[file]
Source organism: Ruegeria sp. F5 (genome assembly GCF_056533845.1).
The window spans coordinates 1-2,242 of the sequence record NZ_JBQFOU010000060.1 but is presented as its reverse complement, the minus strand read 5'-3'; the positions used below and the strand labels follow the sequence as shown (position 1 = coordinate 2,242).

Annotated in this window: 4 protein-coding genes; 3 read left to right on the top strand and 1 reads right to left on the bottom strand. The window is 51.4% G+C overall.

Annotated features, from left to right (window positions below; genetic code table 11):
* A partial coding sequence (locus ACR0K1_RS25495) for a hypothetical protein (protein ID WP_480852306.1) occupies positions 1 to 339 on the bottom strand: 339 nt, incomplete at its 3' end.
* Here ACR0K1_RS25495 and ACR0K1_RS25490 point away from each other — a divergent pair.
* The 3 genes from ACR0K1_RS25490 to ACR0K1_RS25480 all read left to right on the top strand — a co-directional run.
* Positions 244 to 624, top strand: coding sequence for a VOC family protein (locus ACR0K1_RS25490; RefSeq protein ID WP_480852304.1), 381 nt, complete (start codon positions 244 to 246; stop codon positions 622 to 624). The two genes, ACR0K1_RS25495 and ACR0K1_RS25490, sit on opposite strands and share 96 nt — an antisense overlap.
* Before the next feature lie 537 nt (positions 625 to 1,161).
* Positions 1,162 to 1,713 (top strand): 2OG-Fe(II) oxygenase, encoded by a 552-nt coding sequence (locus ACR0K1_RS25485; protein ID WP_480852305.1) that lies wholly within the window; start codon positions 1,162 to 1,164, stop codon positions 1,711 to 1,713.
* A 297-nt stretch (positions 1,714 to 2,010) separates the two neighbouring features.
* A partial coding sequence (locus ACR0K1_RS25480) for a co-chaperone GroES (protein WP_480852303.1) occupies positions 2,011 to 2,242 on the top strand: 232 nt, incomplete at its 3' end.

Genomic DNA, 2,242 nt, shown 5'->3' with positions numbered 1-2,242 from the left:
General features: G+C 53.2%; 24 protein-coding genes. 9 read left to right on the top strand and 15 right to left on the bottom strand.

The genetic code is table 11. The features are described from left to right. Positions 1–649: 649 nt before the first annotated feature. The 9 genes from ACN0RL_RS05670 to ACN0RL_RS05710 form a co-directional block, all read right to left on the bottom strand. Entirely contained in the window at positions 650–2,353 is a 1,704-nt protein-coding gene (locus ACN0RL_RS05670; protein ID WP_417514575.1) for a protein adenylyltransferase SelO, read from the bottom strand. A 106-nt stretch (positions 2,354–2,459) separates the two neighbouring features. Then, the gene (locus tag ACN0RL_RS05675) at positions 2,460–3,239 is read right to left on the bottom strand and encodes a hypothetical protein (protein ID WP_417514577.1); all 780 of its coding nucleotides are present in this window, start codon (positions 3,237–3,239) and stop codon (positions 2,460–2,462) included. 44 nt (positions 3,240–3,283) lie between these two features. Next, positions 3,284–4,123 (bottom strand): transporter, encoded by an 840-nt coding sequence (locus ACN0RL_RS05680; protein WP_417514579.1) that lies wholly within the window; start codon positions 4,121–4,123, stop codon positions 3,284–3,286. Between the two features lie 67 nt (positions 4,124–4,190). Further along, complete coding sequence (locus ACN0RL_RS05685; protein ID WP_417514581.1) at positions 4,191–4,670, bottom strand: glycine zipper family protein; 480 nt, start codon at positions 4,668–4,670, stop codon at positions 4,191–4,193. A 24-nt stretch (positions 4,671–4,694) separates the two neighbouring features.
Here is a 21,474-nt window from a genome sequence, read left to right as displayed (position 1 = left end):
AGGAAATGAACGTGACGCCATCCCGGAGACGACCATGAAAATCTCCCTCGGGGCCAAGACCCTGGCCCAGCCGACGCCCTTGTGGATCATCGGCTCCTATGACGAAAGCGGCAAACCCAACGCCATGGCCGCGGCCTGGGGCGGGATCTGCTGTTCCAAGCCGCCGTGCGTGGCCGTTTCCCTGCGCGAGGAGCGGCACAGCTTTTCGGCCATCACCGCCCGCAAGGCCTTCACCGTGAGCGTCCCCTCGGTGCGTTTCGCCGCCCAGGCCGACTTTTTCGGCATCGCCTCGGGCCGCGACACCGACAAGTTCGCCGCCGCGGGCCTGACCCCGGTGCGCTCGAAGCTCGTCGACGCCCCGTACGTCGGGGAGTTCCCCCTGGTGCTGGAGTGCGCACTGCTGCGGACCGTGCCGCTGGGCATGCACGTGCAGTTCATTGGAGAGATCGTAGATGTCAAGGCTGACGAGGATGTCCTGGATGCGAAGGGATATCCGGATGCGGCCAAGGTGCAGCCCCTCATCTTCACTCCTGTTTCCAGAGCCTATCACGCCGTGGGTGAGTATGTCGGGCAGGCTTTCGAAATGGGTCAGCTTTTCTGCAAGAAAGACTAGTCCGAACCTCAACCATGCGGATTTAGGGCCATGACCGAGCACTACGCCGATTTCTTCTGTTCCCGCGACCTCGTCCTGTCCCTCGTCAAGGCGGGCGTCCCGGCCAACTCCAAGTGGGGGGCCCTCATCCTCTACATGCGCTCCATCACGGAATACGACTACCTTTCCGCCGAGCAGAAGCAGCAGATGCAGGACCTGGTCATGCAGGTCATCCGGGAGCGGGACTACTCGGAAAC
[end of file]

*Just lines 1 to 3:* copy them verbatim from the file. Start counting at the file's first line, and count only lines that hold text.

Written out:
Source organism: Ruegeria sp. F5 (genome assembly GCF_056533845.1).
The window spans coordinates 1-2,242 of the sequence record NZ_JBQFOU010000060.1 but is presented as its reverse complement, the minus strand read 5'-3'; the positions used below and the strand labels follow the sequence as shown (position 1 = coordinate 2,242).

Annotated in this window: 4 protein-coding genes; 3 read left to right on the top strand and 1 reads right to left on the bottom strand. The window is 51.4% G+C overall.